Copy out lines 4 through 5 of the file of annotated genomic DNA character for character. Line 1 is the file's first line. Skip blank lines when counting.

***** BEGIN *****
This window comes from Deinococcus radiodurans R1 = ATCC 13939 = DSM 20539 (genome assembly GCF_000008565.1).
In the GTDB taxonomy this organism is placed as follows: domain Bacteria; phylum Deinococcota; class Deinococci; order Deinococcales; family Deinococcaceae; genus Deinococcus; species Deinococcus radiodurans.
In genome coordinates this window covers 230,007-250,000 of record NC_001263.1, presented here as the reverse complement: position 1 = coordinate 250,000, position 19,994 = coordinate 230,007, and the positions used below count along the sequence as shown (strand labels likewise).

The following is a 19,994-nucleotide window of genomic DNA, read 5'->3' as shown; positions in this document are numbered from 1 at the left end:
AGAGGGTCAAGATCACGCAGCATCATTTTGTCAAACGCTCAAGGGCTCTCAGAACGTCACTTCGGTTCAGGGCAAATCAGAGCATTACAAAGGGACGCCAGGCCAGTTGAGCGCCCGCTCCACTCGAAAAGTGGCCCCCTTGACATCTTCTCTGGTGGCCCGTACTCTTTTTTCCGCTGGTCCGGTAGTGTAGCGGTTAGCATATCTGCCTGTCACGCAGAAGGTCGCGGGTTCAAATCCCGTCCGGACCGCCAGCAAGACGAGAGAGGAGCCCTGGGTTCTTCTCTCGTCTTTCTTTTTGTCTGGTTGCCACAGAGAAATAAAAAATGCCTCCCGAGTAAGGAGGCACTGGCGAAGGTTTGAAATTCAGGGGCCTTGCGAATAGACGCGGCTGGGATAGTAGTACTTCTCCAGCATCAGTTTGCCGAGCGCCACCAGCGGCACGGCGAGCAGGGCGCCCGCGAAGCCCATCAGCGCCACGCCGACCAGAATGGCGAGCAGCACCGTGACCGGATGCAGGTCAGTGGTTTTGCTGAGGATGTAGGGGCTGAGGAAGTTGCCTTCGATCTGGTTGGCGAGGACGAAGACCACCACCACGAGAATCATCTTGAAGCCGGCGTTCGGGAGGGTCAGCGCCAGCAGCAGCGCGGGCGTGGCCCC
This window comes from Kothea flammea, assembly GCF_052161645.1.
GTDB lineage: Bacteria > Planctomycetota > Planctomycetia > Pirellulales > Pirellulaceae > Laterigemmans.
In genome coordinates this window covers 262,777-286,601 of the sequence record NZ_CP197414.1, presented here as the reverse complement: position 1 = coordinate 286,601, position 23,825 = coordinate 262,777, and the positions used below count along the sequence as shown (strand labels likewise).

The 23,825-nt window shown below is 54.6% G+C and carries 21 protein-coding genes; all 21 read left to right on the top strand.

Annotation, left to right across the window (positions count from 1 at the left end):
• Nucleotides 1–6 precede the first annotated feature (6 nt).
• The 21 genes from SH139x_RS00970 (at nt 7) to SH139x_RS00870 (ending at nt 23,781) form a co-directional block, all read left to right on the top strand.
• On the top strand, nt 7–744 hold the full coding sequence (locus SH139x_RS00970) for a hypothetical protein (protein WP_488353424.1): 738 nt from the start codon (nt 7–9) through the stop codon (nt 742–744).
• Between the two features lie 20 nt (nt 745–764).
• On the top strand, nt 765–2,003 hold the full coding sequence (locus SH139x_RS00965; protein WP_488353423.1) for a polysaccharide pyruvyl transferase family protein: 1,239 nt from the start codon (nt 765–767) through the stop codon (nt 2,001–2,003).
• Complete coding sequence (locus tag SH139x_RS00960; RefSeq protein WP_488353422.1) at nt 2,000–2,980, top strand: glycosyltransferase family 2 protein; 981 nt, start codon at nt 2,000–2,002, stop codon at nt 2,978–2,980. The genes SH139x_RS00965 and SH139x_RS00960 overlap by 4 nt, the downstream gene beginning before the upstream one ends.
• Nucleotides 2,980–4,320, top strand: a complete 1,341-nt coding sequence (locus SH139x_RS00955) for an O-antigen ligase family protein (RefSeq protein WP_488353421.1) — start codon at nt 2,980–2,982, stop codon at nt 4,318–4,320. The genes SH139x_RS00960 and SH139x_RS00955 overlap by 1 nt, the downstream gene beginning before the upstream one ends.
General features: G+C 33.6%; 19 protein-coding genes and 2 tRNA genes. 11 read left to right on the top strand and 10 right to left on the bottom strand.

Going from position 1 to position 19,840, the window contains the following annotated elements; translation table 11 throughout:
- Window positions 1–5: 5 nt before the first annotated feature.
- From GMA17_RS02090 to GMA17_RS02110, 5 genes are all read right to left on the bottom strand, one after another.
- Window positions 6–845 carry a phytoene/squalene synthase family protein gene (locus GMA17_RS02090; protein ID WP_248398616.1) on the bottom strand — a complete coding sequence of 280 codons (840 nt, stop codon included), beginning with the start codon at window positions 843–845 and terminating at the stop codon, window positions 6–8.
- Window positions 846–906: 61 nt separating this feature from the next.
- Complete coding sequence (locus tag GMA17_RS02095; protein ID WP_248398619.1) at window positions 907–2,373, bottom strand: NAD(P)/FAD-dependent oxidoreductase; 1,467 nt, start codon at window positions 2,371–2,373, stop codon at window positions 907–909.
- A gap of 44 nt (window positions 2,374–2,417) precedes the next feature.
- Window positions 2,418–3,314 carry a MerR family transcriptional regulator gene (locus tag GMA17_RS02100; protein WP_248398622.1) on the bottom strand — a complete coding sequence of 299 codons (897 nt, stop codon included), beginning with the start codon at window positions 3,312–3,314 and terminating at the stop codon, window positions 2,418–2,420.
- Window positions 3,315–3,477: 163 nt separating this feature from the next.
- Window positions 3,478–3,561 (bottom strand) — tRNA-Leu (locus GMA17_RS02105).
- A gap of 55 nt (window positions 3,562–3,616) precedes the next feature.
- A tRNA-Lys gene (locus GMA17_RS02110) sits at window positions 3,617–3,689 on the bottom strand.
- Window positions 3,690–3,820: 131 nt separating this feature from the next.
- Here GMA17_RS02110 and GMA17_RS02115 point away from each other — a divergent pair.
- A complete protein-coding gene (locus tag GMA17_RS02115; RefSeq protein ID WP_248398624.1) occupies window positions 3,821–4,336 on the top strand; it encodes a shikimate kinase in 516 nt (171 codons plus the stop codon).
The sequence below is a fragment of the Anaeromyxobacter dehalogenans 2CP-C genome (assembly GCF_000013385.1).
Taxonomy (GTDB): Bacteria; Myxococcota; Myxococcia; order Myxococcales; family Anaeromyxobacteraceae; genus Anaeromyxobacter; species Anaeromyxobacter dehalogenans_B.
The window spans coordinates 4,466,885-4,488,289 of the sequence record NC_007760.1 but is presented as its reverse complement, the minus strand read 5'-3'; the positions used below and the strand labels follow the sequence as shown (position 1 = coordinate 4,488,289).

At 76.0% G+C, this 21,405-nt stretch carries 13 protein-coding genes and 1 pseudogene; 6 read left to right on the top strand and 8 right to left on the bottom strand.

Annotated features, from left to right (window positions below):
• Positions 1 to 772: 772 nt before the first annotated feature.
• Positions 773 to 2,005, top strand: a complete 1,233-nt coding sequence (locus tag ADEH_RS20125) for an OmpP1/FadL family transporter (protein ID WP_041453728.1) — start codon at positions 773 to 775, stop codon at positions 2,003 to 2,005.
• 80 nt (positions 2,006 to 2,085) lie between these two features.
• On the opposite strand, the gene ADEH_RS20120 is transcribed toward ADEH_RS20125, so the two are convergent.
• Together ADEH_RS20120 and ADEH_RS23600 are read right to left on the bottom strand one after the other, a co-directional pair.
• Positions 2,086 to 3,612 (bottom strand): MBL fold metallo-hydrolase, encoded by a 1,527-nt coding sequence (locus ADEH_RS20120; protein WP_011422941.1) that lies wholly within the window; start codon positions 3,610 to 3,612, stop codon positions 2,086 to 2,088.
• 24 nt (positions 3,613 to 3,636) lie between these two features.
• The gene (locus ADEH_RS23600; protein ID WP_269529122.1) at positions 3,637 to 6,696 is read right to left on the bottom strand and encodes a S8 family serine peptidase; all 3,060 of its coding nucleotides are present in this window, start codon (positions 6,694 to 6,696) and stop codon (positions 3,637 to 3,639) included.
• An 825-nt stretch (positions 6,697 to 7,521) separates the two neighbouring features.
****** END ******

The following is a 19,994-nucleotide window of genomic DNA, read 5'->3' as shown; positions in this document are numbered from 1 at the left end:
AGAGGGTCAAGATCACGCAGCATCATTTTGTCAAACGCTCAAGGGCTCTCAGAACGTCACTTCGGTTCAGGGCAAATCAGAGCATTACAAAGGGACGCCAGGCCAGTTGAGCGCCCGCTCCACTCGAAAAGTGGCCCCCTTGACATCTTCTCTGGTGGCCCGTACTCTTTTTTCCGCTGGTCCGGTAGTGTAGCGGTTAGCATATCTGCCTGTCACGCAGAAGGTCGCGGGTTCAAATCCCGTCCGGACCGCCAGCAAGACGAGAGAGGAGCCCTGGGTTCTTCTCTCGTCTTTCTTTTTGTCTGGTTGCCACAGAGAAATAAAAAATGCCTCCCGAGTAAGGAGGCACTGGCGAAGGTTTGAAATTCAGGGGCCTTGCGAATAGACGCGGCTGGGATAGTAGTACTTCTCCAGCATCAGTTTGCCGAGCGCCACCAGCGGCACGGCGAGCAGGGCGCCCGCGAAGCCCATCAGCGCCACGCCGACCAGAATGGCGAGCAGCACCGTGACCGGATGCAGGTCAGTGGTTTTGCTGAGGATGTAGGGGCTGAGGAAGTTGCCTTCGATCTGGTTGGCGAGGACGAAGACCACCACCACGAGAATCATCTTGAAGCCGGCGTTCGGGAGGGTCAGCGCCAGCAGCAGCGCGGGCGTGGCCCC